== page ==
Interpretations of Rosa’s Law Confusing: Clarification From the DPC

There has been some confusion among intellectual and developmental disability advocates over varied interpretations of the language in Rosa’s Law and how it will be implemented at local, state, and federal levels. The Disability Policy Collaboration has offered some clarification on key points in the legislation to help chapters of The Arc respond to questions by their constituents.

Rosa's Law Signing image 1

President Barack Obama speaks at the official ceremony of the signing of Rosa’s Law Friday, October 8.

Quick Facts about Rosa’s Law

  • The term “mental retardation” will be replaced with the term “intellectual disability” in federal health, education, and labor statutes. Rosa’s Law applies only to programs under the jurisdiction of the Health, Education, Labor and Pensions (HELP) Committee, such as IDEA, vocational rehabilitation, ADA, health care, and a few others.
  • The law does not require any terminology change in state law. However, since many of the affected federal laws relate to state programs, the states will likely begin using the new term for these programs. More importantly, when a program covered by Rosa’s Law, such as IDEA, is reauthorized, any rules to implement the changes will then use “intellectual disability” instead of “mental retardation.”
  • While most states have changed some terminology voluntarily and by statute, the changes vary in scope. For example, the vast majority of states have changed the names of their respective state agencies, using the term “developmental disabilities” in the agency name. But many of the programs overseen by these agencies still use the term “mentally retarded” (for example: Intermediate Care Facilities for Persons with Mental Retardation (ICF/MR)).

A goal of The Arc is to get a similar bill introduced in the 2011-2012 Congress, which will apply to other programs that are just as important to people with intellectual and developmental disabilities, namely Medicaid.

To download these quick facts as a PDF, click here.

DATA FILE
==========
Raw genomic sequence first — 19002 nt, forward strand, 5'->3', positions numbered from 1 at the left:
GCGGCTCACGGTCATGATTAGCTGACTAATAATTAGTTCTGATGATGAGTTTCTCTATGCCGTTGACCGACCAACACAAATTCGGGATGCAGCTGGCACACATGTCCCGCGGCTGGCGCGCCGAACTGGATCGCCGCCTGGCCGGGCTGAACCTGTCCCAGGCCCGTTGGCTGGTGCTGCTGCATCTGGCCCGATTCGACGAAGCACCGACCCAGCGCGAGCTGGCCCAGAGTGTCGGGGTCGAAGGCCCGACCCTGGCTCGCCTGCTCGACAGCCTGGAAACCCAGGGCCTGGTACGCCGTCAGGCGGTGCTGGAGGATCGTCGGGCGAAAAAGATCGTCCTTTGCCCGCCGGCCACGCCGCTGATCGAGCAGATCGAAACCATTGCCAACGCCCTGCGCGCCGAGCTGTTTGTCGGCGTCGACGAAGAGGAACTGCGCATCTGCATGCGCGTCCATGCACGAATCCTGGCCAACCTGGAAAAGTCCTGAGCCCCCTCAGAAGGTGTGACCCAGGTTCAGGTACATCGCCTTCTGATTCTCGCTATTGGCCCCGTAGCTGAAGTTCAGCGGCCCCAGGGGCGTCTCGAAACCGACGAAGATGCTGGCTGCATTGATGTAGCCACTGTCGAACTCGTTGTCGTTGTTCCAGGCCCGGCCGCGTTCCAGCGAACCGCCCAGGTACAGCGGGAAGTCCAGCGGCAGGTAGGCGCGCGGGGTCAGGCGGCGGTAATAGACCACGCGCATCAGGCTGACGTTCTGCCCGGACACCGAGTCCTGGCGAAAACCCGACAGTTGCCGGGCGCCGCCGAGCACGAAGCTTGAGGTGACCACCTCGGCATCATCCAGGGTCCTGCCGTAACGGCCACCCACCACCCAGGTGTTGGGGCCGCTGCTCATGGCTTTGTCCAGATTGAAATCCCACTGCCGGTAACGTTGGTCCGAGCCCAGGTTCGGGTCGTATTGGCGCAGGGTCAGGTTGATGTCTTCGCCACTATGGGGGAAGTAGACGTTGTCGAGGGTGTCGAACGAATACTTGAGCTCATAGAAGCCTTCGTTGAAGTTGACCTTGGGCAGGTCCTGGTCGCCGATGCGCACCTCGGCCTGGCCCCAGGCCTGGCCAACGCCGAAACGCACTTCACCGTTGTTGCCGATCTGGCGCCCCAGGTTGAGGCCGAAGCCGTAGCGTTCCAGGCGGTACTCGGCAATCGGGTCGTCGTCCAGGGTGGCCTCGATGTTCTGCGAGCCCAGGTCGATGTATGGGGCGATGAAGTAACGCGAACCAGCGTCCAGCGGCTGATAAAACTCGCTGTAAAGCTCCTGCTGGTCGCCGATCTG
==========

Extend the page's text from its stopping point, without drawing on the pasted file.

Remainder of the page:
Bullying in Schools Could Violate Anti-Discrimination Laws

The Department of Education issued guidance last week to support educators in combating bullying in schools by clarifying when student bullying may violate federal education anti-discrimination laws. The guidance comes in the form of a “Dear Colleague” letter sent to schools, colleges and universities, explaining educators’ legal obligations to protect students from student-on-student racial and national origin harassment, sexual and gender-based harassment, and disability harassment. President Obama also recorded a message about the problem broadcast on YouTube.

The White House and Department of Education also announced next steps to address bullying and harassment in schools. Early next year, the White House will host a conference to raise awareness and equip young people, parents, educators, coaches and other community leaders with tools to prevent bullying and harassment. This conference will build upon efforts led by the U.S. Department of Education and other federal agencies to spark a dialogue on the ways in which communities can come together to prevent bullying and harassment.

“We’ve got to dispel the myth that bullying is just a normal rite of passage, or an inevitable part of growing up. It’s not,” said President Obama. “We have an obligation to ensure that our schools are safe for all of our kids. Every single young person deserves the opportunity to learn and grow and achieve their potential, without having to worry about the constant threat of harassment.”

Following the release of today’s guidance, the Department plans to hold technical assistance workshops around the country in early 2011 to help educators better understand their obligations and the resources available to take prompt and effective steps that will end harassment and bullying in schools and on college campuses.

The Obama administration launched a Stop the Bullying Now campaign and www.bullyinginfo.org, a national database of effective anti-bullying programs. Read the “Dear Colleague” letter here or hear the President’s message here (or view it above).